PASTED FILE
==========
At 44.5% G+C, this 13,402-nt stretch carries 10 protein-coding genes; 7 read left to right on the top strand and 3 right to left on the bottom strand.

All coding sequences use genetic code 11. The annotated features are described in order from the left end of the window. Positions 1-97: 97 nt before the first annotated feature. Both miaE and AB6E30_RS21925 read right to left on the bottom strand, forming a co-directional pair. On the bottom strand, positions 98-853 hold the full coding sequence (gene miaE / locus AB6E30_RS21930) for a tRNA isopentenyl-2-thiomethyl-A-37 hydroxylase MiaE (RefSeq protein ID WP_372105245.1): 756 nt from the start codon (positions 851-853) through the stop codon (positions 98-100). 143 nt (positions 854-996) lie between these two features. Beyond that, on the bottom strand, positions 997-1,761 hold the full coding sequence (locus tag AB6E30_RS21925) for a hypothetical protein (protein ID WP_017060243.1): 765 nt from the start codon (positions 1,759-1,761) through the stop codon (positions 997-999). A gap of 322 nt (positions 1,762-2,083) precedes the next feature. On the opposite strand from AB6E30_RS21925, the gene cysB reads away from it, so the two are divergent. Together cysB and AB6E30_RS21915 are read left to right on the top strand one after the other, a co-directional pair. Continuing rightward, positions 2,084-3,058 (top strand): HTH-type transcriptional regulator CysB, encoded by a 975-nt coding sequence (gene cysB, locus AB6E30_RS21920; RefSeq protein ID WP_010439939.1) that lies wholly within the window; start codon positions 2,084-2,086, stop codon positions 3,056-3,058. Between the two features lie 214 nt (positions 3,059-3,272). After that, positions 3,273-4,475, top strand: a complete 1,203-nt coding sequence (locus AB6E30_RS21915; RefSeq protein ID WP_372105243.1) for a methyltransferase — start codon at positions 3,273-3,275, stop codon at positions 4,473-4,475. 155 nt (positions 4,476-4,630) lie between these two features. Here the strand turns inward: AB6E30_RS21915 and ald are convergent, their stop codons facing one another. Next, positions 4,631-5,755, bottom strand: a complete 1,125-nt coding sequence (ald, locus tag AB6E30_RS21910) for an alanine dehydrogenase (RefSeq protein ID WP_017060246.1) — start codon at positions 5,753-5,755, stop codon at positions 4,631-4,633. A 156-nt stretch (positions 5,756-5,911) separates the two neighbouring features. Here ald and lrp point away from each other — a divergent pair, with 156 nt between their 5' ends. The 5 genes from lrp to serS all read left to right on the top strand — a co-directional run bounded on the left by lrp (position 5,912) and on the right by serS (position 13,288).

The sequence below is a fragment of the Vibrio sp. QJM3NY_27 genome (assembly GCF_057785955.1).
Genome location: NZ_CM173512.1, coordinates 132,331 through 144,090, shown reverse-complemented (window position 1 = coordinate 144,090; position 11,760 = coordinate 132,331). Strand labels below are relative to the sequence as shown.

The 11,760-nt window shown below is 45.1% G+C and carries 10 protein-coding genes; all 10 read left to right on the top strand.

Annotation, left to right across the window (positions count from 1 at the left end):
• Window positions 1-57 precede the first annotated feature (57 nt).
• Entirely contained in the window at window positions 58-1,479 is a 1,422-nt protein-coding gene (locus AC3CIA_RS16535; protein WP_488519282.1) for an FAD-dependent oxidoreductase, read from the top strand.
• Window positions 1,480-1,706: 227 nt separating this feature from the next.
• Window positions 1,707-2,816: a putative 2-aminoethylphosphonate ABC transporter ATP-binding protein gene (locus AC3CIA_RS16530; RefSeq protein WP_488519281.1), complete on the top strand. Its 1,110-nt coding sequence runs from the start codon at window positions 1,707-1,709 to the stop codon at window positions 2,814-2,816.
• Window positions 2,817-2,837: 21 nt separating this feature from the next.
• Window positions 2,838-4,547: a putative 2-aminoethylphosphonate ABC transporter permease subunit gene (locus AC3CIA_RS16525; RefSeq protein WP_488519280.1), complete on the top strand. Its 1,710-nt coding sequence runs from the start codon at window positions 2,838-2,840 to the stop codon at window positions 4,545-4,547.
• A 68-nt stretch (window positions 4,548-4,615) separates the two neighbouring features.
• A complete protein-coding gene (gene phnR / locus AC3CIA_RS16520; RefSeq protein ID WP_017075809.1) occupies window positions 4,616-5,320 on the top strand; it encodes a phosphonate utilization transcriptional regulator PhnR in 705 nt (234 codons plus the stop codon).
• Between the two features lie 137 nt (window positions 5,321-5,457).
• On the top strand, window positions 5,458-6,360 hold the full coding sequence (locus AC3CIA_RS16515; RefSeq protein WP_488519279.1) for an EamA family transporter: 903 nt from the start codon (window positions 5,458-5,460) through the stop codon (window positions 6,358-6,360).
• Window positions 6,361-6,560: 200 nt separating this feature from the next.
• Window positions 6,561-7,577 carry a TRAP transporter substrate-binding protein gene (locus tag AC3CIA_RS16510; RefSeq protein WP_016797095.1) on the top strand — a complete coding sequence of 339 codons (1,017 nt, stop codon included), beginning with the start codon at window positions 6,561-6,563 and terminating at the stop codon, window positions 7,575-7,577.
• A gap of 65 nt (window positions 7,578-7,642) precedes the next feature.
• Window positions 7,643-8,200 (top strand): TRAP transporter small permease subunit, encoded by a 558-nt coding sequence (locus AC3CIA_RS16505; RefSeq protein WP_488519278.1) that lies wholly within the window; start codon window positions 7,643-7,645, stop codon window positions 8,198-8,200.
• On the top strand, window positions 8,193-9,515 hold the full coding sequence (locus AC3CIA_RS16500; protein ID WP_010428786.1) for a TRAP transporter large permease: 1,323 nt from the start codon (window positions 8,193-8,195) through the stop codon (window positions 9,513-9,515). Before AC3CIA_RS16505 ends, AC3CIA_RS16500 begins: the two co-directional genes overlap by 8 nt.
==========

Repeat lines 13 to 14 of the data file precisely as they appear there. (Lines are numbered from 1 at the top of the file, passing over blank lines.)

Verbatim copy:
• A 68-nt stretch (window positions 4,548-4,615) separates the two neighbouring features.
• A complete protein-coding gene (gene phnR / locus AC3CIA_RS16520; RefSeq protein ID WP_017075809.1) occupies window positions 4,616-5,320 on the top strand; it encodes a phosphonate utilization transcriptional regulator PhnR in 705 nt (234 codons plus the stop codon).